The “F” BMI — No, it Means F-eline
Dr. J offers his irreverent, slightly irrelevant, but possibly useful opinions on health and fitness. A Florida surgeon and fitness freak with a black belt in karate, he runs 50 miles a week and flies a Cherokee Arrow 200.
I think it’s pretty apparent to most of us that not only are more of us getting obese, but so are our pets! It is estimated that up to 45 percent of our dogs and 57 percent of our cats that are living in our homes are overweight or obese, defined as 30 percent above their ideal weight.
The FBMI to the Rescue
How can you tell if your cat is overweight? The standard way of telling whether your cat is a healthy weight is to feel around the ribcage while your cat is standing. You should not be able to see the ribs, but you should be able to feel them. If you can not feel your cat’s ribs easily, your cat is overly fat, not to be confused with being big boned, thick or sturdy.
We have an impressive veterinary medicine center at our university. It is only slightly smaller than the human medical center. The expansion of veterinary medicine has outpaced almost any other field that I can think of, to the point of a pet insurance industry that may necessitate pet health care as part of our next presidential election platform.
It is not surprising now that veterinarians have devised a formula to calculate if your cat is fat: The Feline Body Mass Index (FBMI).
How to Determine Your Cat’s FBMI
While your cat is in a standing position, with the legs perpendicular to the ground and the head upright:
- Measure the circumference of your cat’s rib cage. (The level of the 9th rib is ideal.)
- Now measure the length of the lower back leg from the knee to the ankle and write down both numbers, because with what is coming, you probably won’t remember them.
Calculating the FBMI
- Divide the rib cage measurement by 0.7062 and subtract the length of the leg.
- Divide that answer by 0.9156.
- Subtract the leg length from that number, and that is your cat’s BMI.
What were they thinking? Perhaps some veterinary statistician had a little too much time on their hands!
For someone who was not, shall we say, impressive in math, I would also suggest taking an aspirin, probably before attempting to do this calculation, but certainly after I did!
For comparisons’ sake, the BMI calculation for humans is weight in kg / (height in m x height in m) = BMI.
Helping Your Cat Achieve a Healthy Feline Body Mass Index
Veterinarians currently feel that a cat with a body mass index of 42 or higher needs to lose weight, i.e. a fat cat! Most vets still use the Body Conditioning Scores to determine if a cat is overweight, because, have you ever tried to take those measurements on a feral cat? These scores are somewhat like a combination of the ectomorph/mesomorph/endomorph concept for cats and dogs with a little apple or pear shape thrown in.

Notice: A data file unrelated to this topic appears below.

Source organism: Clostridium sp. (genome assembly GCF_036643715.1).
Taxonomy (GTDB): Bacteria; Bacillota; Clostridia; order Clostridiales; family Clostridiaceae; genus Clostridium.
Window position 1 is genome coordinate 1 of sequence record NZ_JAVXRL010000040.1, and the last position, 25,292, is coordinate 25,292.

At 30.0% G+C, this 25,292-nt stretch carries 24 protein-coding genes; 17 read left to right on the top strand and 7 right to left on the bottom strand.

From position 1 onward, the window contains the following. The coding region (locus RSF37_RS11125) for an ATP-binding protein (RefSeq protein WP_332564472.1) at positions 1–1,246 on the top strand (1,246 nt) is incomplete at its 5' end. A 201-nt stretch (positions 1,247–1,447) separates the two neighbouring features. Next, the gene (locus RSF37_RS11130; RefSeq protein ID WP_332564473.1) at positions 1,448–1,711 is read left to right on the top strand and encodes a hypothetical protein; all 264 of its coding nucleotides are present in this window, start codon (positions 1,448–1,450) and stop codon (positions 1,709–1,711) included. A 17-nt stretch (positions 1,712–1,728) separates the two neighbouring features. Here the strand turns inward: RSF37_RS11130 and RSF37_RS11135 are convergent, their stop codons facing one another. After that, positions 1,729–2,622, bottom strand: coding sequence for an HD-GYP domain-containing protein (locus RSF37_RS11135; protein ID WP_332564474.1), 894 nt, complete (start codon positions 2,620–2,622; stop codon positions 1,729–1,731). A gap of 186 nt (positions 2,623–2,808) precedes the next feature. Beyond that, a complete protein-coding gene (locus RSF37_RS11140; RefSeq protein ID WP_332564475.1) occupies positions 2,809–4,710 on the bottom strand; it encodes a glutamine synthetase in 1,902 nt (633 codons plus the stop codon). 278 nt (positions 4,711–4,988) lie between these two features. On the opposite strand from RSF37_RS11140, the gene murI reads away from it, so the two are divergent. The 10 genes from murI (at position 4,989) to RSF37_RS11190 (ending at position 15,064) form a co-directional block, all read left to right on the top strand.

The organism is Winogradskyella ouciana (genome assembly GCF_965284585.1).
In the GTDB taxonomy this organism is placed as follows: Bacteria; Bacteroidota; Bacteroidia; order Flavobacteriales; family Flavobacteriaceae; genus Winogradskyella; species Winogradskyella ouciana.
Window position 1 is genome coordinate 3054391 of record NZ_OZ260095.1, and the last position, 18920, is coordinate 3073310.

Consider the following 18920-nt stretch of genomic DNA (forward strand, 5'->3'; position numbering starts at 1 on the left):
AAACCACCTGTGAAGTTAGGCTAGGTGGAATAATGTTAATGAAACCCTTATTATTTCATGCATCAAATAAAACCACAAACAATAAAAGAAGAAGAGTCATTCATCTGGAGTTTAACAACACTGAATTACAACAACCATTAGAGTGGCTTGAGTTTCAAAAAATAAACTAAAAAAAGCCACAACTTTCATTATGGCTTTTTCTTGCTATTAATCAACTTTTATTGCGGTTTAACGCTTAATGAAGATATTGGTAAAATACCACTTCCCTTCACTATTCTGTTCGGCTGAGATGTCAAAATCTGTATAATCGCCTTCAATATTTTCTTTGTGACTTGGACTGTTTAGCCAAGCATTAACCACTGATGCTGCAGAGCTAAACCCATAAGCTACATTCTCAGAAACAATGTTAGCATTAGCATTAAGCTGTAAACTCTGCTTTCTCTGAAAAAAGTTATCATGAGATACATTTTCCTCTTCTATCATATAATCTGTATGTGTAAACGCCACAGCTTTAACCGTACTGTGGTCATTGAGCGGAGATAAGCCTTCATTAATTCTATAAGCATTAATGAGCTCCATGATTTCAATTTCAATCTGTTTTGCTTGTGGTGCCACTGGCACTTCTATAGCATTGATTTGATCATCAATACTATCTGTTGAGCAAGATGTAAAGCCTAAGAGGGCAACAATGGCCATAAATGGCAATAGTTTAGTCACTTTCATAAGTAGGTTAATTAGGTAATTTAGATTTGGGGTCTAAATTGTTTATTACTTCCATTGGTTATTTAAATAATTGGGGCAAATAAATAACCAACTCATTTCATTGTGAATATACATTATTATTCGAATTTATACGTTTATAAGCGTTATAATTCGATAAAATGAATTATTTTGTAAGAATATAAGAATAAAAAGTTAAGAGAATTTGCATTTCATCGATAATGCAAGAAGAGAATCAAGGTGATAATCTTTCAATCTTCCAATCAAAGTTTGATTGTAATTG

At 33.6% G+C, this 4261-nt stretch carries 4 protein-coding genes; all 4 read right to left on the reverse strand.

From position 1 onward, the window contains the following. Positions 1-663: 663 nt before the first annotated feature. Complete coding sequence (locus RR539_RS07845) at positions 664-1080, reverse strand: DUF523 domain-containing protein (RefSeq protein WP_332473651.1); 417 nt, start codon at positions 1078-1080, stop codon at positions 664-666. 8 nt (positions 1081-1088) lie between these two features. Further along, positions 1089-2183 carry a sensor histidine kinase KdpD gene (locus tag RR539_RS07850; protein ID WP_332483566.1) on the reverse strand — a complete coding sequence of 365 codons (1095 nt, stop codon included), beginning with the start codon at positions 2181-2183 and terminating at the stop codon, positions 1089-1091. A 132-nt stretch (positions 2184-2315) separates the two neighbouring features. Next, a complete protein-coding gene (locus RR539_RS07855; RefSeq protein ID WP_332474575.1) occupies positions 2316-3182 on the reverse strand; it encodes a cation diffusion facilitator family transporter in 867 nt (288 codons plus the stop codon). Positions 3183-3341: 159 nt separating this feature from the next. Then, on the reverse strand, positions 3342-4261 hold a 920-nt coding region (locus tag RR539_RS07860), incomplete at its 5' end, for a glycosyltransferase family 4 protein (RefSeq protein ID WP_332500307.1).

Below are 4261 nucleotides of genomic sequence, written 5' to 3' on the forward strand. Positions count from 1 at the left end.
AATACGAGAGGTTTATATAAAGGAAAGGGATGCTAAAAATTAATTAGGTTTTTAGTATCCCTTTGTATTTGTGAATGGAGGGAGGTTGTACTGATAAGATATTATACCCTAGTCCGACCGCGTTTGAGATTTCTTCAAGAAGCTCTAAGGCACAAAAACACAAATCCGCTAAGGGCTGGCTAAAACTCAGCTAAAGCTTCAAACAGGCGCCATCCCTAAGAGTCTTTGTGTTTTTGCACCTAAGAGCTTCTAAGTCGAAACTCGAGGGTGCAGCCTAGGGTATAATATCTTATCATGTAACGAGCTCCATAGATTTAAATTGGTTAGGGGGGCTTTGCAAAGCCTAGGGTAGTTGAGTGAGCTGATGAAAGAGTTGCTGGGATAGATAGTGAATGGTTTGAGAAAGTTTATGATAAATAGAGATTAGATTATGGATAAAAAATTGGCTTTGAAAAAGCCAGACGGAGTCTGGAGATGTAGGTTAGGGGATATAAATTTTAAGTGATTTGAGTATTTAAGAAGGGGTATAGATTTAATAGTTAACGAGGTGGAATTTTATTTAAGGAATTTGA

Interestingly enough, some of the same concerns about human BMI values are being voiced by the “I can have a fat but fit cat, right?” crowd.
After all, FBMI also does not take into account the different body types of various breeds. To say nothing of all that mouse lifting our cats may have done to bulk up.
If you find that your cat really is overweight, they say “it’s not difficult to put together a plan of action to help.” I would not be foolish enough to say that myself, but here are the “simple and easy” recommendations:
Quality of food. Cheaper pet food and too many treats are linked to higher body fat percentage. This means that the first step towards a leaner cat should be a high-quality food, typically one that can be purchased at a pet supply store rather than the supermarket, and go easy on the treats.
Feeding schedule. Free feeding cats are also likely to have problems with their body composition. Instead, three smaller, regular meals a day are likely to have a better effect on your cat’s health.
Increased activity level. More activity and exercise will help your cat get back into a healthier condition. Some have even suggested introducing catnip to your pet’s diet. Most cats increase their activity after ingesting catnip. They may roll around incessantly or run laps around your home, and you can chase them.
By changing the quality of your cat’s food and increasing their exercise levels, your cat should reach and maintain an optimal weight and achieve a healthy Feline Body Mass Index, if you are ever able to calculate it. The obese cat lifestyle can be stopped easily if you take the time to make these changes.
Interesting how the answers are the same for every species isn’t it? Too bad our pets can’t initiate these simple and easy recommendations for us if we happen to need them!
Speaking of answers, I didn’t know how to answer her the other day when she asked me, “Do I look FAT in this fur?”
What do you think I should tell her?